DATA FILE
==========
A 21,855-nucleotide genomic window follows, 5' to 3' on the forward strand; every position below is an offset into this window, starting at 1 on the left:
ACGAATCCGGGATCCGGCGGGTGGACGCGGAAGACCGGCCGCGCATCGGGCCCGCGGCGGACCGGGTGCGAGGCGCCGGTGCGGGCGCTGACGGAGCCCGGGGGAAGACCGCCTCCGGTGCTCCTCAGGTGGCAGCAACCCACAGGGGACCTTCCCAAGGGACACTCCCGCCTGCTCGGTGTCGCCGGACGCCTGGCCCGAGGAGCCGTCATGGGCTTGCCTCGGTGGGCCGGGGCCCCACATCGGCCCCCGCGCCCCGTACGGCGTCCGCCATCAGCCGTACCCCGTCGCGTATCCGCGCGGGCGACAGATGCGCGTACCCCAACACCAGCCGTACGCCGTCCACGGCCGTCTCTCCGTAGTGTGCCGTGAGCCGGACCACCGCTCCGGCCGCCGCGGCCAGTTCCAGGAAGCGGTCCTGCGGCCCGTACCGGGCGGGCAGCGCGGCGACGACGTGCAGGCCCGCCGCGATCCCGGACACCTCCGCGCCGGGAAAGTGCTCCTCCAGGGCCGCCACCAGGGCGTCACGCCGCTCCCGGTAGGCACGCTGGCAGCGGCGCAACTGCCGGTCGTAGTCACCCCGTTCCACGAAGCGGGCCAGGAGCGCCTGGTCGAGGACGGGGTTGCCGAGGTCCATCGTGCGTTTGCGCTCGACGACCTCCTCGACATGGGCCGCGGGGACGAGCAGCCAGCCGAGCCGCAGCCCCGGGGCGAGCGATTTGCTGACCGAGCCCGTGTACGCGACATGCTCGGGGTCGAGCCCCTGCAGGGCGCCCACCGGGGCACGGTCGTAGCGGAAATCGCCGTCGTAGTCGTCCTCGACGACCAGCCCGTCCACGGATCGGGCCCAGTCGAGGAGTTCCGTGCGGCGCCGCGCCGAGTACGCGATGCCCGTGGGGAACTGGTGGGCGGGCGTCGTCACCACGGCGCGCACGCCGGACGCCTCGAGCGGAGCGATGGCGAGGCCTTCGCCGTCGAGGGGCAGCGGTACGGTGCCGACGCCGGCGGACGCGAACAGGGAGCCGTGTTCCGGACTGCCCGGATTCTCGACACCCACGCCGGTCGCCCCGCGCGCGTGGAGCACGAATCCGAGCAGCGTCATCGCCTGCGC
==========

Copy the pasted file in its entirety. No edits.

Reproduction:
A 21,855-nucleotide genomic window follows, 5' to 3' on the forward strand; every position below is an offset into this window, starting at 1 on the left:
ACGAATCCGGGATCCGGCGGGTGGACGCGGAAGACCGGCCGCGCATCGGGCCCGCGGCGGACCGGGTGCGAGGCGCCGGTGCGGGCGCTGACGGAGCCCGGGGGAAGACCGCCTCCGGTGCTCCTCAGGTGGCAGCAACCCACAGGGGACCTTCCCAAGGGACACTCCCGCCTGCTCGGTGTCGCCGGACGCCTGGCCCGAGGAGCCGTCATGGGCTTGCCTCGGTGGGCCGGGGCCCCACATCGGCCCCCGCGCCCCGTACGGCGTCCGCCATCAGCCGTACCCCGTCGCGTATCCGCGCGGGCGACAGATGCGCGTACCCCAACACCAGCCGTACGCCGTCCACGGCCGTCTCTCCGTAGTGTGCCGTGAGCCGGACCACCGCTCCGGCCGCCGCGGCCAGTTCCAGGAAGCGGTCCTGCGGCCCGTACCGGGCGGGCAGCGCGGCGACGACGTGCAGGCCCGCCGCGATCCCGGACACCTCCGCGCCGGGAAAGTGCTCCTCCAGGGCCGCCACCAGGGCGTCACGCCGCTCCCGGTAGGCACGCTGGCAGCGGCGCAACTGCCGGTCGTAGTCACCCCGTTCCACGAAGCGGGCCAGGAGCGCCTGGTCGAGGACGGGGTTGCCGAGGTCCATCGTGCGTTTGCGCTCGACGACCTCCTCGACATGGGCCGCGGGGACGAGCAGCCAGCCGAGCCGCAGCCCCGGGGCGAGCGATTTGCTGACCGAGCCCGTGTACGCGACATGCTCGGGGTCGAGCCCCTGCAGGGCGCCCACCGGGGCACGGTCGTAGCGGAAATCGCCGTCGTAGTCGTCCTCGACGACCAGCCCGTCCACGGATCGGGCCCAGTCGAGGAGTTCCGTGCGGCGCCGCGCCGAGTACGCGATGCCCGTGGGGAACTGGTGGGCGGGCGTCGTCACCACGGCGCGCACGCCGGACGCCTCGAGCGGAGCGATGGCGAGGCCTTCGCCGTCGAGGGGCAGCGGTACGGTGCCGACGCCGGCGGACGCGAACAGGGAGCCGTGTTCCGGACTGCCCGGATTCTCGACACCCACGCCGGTCGCCCCGCGCGCGTGGAGCACGAATCCGAGCAGCGTCATCGCCTGCGC